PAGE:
Is The Exorcist based on a true story?
Of all the stories seemingly tied to real events, “The Exorcist” is perhaps the most unsettling. Pitting heroes against monsters or other humans who, despite the odds, can be defeated with weapons is one thing. But in the 1973 hit, the heroes faced an invisible adversary that the protagonists couldn’t defeat with weapons. As improbable and terrifying as it may seem, “The Exorcist” is inspired by the real events of a young boy known as Roland Doe.
According to All Things Interesting, the film is actually based on the New York Times bestselling novel “The Exorcist” by William Peter Blatty. The book spent 57 weeks on the bestseller list, including 17 consecutive weeks at number one (via Amazon). Blatty wrote it using notes from real-life priests Walter H. Halloran and William Bowdern, who performed an exorcism on Roland beginning in early March 1949 in St. Louis. During the exorcism, the boy made guttural noises, his mattress shook violently, and witnesses reported things flying through the air inexplicably. Halloran recalls seeing scratches appear on the boy’s chest in an “X” shape, leading them to believe he was possessed by ten demons, one of them possibly being Satan himself. The exorcism ended on April 18, when Roland suffered seizures and shouted that “Satan would always be with him” (via All Things Interesting). The priests used crucifixes and shouted that Satan should fight for the boy’s soul. Roland woke up later, claiming that the demons were gone and he had seen a vision of Satan fighting Saint Michael.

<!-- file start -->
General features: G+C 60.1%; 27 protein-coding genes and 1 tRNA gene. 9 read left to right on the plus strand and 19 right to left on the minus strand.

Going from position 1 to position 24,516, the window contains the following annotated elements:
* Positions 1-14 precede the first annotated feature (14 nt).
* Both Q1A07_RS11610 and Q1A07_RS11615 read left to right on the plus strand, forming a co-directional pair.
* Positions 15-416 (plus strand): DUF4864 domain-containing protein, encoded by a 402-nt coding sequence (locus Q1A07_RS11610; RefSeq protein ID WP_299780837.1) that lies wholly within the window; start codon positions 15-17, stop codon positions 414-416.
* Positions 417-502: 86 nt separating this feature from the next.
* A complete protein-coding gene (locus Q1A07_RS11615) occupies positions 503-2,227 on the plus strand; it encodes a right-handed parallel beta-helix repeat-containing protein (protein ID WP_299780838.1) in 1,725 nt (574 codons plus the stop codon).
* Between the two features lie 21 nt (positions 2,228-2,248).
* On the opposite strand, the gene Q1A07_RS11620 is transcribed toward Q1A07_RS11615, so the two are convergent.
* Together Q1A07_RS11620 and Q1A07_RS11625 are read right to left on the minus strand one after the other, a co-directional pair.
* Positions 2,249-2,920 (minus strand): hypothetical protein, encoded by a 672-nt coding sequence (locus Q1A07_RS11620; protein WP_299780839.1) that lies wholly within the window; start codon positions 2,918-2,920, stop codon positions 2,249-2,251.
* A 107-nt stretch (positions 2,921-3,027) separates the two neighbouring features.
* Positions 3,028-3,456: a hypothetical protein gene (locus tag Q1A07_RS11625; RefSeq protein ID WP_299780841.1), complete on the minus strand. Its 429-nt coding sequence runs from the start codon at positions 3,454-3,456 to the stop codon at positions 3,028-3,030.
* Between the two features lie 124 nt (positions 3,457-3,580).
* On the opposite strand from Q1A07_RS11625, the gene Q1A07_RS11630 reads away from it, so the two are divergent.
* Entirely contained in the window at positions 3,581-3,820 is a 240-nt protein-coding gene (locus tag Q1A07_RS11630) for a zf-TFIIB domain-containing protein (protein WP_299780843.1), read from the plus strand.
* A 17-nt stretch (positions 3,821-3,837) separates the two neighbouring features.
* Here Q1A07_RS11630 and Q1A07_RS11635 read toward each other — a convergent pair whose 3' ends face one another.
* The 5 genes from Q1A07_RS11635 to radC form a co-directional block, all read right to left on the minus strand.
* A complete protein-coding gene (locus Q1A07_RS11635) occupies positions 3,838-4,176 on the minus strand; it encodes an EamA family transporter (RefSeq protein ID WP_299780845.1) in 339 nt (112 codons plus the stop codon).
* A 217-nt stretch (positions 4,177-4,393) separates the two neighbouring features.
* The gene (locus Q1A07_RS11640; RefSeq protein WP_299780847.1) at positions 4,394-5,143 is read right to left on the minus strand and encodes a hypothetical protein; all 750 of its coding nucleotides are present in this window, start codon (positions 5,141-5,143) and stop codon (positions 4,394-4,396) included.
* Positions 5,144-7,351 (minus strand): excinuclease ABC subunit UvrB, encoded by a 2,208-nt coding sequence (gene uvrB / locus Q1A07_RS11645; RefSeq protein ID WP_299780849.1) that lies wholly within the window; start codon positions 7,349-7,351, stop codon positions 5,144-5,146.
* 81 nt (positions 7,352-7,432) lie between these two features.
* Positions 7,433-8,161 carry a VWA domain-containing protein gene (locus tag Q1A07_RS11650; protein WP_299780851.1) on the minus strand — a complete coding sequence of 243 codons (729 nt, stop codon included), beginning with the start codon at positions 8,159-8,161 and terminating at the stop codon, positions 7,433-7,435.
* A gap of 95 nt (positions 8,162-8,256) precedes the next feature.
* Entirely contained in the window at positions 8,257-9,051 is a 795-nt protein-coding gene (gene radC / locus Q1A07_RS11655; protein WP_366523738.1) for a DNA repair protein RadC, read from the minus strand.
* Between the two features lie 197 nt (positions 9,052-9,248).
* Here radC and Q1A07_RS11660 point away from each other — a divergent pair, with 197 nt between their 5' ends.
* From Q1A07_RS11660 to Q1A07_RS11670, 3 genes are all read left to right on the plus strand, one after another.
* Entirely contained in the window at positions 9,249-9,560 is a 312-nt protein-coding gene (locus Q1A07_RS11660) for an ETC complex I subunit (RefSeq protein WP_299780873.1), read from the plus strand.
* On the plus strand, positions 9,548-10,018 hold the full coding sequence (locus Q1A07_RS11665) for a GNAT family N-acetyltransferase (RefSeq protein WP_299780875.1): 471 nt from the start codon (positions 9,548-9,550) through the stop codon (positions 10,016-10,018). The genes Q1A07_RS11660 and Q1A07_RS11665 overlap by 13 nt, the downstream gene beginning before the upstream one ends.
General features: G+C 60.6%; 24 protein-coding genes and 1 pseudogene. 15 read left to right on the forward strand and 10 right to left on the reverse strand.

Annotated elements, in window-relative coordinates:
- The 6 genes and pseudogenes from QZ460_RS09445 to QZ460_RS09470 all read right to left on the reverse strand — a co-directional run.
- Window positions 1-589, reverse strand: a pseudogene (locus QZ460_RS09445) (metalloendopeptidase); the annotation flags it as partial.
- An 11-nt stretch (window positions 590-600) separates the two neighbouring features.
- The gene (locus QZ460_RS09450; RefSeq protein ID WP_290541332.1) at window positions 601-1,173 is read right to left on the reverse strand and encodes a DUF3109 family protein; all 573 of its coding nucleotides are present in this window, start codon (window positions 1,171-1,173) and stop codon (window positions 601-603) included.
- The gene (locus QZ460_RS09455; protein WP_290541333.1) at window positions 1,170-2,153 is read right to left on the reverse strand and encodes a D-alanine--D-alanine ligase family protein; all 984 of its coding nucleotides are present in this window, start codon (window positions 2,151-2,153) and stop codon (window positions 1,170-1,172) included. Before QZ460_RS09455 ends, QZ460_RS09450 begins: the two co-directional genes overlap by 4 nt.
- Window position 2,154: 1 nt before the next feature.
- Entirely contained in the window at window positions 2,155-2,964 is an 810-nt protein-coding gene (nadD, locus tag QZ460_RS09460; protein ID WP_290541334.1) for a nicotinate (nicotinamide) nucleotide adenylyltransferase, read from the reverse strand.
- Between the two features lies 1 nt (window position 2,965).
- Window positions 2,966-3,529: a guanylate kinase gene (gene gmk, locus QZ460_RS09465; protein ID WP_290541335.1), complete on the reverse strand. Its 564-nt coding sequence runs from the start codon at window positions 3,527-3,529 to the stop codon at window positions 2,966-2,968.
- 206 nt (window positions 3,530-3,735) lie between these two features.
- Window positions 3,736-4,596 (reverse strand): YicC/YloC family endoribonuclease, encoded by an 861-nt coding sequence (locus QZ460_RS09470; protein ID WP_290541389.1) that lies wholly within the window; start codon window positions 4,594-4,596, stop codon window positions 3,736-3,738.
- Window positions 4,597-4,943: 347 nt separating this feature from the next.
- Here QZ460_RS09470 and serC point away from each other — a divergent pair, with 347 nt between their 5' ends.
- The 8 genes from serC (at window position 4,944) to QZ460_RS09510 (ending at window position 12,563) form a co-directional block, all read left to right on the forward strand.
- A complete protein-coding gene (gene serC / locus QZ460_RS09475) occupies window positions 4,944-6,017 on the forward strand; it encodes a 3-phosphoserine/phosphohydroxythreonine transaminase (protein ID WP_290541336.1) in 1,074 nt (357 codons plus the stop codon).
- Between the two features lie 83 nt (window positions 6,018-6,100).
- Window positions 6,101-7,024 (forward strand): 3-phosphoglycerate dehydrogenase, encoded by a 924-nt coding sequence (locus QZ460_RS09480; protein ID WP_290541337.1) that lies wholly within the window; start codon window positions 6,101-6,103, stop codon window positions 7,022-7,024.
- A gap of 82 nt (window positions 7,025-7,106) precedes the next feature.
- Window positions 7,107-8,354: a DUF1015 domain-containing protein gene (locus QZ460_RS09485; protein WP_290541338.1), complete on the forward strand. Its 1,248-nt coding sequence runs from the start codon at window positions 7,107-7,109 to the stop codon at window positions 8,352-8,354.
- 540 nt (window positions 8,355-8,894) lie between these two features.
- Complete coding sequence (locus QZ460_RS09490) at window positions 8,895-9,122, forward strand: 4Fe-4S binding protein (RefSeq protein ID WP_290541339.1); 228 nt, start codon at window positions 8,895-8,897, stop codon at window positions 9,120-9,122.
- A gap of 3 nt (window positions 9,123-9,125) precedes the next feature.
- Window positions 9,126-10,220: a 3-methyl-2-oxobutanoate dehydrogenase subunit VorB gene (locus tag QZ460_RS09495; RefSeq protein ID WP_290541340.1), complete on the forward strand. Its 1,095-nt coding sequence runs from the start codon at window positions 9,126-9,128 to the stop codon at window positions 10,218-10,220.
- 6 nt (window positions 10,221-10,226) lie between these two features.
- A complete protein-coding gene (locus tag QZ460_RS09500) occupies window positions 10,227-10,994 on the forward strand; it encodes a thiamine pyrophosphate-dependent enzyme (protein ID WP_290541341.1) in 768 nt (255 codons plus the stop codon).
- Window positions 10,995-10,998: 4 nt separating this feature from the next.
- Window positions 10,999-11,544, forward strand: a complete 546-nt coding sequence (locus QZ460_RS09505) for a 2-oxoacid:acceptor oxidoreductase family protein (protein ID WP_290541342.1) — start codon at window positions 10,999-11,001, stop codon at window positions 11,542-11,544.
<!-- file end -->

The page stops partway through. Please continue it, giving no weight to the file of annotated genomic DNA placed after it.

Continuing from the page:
Of course, “The Exorcist” – both the book and the movie – took many liberties with this story, including changing the setting and the gender of the possessed child. As far as the priests’ notes go, the boy’s head didn’t spin 360 degrees and he didn’t vomit green slime. But even with the sensational exaggerations of the exorcism itself, the chilling truth behind the film makes it even scarier.